Time's Running Out: Dignity needs new home by Oct. 31

During its brief 10-month life, Dignity Village has made steady progress towards realizing the "sustainable green urban village" of its dreams, and performed important work of real value to the Portland community along the way. But now it is facing another hearing before City Council on October 24, and another forced move on October 31 from its current location at the city-owned Sunderland Composting Yard.

Dignity Village is a self-governed community of about 60 formerly homeless people. The village has coordinated its efforts with city housing officials and social service organizations to add real value to the publicly funded "Continuum of Care" (services). These efforts have housed more than 70 former residents, and safely sheltered over 600 temporary guests for short periods, at little or no cost to public coffers. At the same time, the village has also been developing their own by-laws and articles of incorporation, working on the job market, maintaining their own trash and sanitation system, and managed to start a micro-enterprise called DigsVille Farm by the sweat of their brows. Not bad, especially for a bunch of formerly homeless people.

The Portland City Council agreed, and by a 4-1 margin, voted to designate Dignity Village as an official city "pilot project" on August 30. Now, 6 weeks later, despite the village's positive track record, impressive list of achievements and becoming a sanctioned "pilot project" of the city, one pivotal issue remains: land (30,000 square feet of it for the winter). The village needs a 5-6 month lease or host arrangement (with a private land owner, municipality, university, non-profit, business or church) to occupy a suitable parcel for the winter. All the village needs is one property owner, in one neighborhood, to host it for the winter.

To its credit, the city did agree (along with its designation) to host Dignity for 60-days in the corner of the city-owned Sunderland Composting Yard. But the sixty days is up October 31. The city says that major extensions are out of the question, as the yard fills up with leaves by mid-November. The City Council has scheduled another session on October 24 to "evaluate Dignity Village's progress" towards complying with city requirements. One of the requirements reads, "Procure a lawful site for the Dignity Village pilot project".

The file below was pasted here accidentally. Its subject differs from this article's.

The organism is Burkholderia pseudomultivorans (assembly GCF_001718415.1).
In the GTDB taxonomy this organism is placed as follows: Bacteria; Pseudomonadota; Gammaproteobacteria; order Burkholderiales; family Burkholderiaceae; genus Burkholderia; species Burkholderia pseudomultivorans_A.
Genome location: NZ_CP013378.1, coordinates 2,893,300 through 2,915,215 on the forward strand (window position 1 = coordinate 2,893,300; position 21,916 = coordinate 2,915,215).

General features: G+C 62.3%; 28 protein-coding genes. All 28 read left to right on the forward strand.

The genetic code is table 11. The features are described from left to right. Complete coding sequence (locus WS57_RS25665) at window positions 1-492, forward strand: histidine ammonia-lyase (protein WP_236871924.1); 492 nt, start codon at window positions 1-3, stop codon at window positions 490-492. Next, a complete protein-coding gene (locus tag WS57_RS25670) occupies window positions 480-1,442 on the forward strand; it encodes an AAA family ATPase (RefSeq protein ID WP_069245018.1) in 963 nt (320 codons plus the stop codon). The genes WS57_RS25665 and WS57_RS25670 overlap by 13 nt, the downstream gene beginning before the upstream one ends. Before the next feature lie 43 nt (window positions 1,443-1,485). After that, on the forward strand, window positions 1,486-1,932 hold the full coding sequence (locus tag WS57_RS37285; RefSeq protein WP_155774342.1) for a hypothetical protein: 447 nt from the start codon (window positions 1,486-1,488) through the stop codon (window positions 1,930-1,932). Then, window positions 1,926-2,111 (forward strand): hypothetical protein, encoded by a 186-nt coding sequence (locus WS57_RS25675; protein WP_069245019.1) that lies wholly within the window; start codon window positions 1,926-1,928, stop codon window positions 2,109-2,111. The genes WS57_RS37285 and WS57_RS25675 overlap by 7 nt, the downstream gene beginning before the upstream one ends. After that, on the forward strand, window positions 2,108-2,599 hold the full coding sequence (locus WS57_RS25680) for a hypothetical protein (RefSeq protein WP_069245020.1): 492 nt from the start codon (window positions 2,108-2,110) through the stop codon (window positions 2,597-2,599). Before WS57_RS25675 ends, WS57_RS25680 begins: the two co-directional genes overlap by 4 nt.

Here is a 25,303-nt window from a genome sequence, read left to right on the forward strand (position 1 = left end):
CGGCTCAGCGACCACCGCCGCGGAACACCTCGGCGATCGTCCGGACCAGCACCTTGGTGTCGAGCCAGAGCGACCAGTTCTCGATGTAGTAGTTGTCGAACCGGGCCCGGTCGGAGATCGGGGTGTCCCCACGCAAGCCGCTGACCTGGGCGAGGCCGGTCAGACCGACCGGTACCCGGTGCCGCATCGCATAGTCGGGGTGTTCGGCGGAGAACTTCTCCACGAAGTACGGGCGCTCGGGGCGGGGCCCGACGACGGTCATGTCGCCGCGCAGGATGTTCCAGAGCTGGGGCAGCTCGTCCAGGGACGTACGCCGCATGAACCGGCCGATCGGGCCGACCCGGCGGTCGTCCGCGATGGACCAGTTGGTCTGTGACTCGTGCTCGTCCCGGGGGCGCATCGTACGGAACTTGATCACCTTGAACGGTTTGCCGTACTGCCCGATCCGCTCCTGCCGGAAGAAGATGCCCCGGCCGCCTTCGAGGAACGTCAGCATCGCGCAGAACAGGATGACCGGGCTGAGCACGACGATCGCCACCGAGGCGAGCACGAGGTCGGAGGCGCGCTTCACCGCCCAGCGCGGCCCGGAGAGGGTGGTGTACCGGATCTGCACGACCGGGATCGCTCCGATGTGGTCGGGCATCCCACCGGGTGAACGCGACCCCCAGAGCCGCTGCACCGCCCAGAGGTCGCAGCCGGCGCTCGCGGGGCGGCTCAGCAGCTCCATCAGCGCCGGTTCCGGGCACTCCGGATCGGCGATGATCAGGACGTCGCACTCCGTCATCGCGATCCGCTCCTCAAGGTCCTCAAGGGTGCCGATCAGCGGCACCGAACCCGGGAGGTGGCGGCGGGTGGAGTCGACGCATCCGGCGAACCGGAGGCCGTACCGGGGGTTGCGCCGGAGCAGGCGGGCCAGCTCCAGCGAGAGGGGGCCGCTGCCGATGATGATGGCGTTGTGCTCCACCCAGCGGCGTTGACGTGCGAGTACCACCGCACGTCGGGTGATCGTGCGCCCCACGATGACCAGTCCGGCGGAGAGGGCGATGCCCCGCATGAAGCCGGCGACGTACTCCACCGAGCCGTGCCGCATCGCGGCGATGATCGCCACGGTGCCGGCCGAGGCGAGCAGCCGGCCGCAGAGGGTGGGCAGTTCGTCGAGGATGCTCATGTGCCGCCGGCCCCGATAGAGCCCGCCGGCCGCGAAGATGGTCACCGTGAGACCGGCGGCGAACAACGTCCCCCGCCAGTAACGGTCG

Dignity Village's Site Committee -- including professional land use specialists, neighborhood advisors, representatives from the city and the religious community, architects, and financial backers -- has been working for weeks to find a new site by Oct. 31. Sadly, most of the Site Committee's many inquiries into both public and private land deals have been met with a mixture of polite refusals, unreturned phone calls or back-peddling on otherwise available land, once the connection with Dignity Village was made clear. Not a very pretty picture. But Dignity is undaunted....Dignity friends and supporters are hereby authorized to "pull out all the stops" to help with "spotting land", or even making contacts to land owners to help get the village sited for the winter. If anyone knows of a possible site, please contact us with the information!

Please act now! The Site Committee must locate an accommodating land-owner, and organize quickly within the neighborhood where the parcel is located, to educate decision makers and neighbors about the significant benefits that the village brings to a neighborhood, including neighborhood litter patrols, landscaping maintenance, security patrols, and other in-kind services to the area. All it will take is one land owner in one neighborhood, one that is visionary and courageous enough to embrace the value and importance of hosting Dignity Village for the winter. Please act now, as time is running out.

Viva Dignity!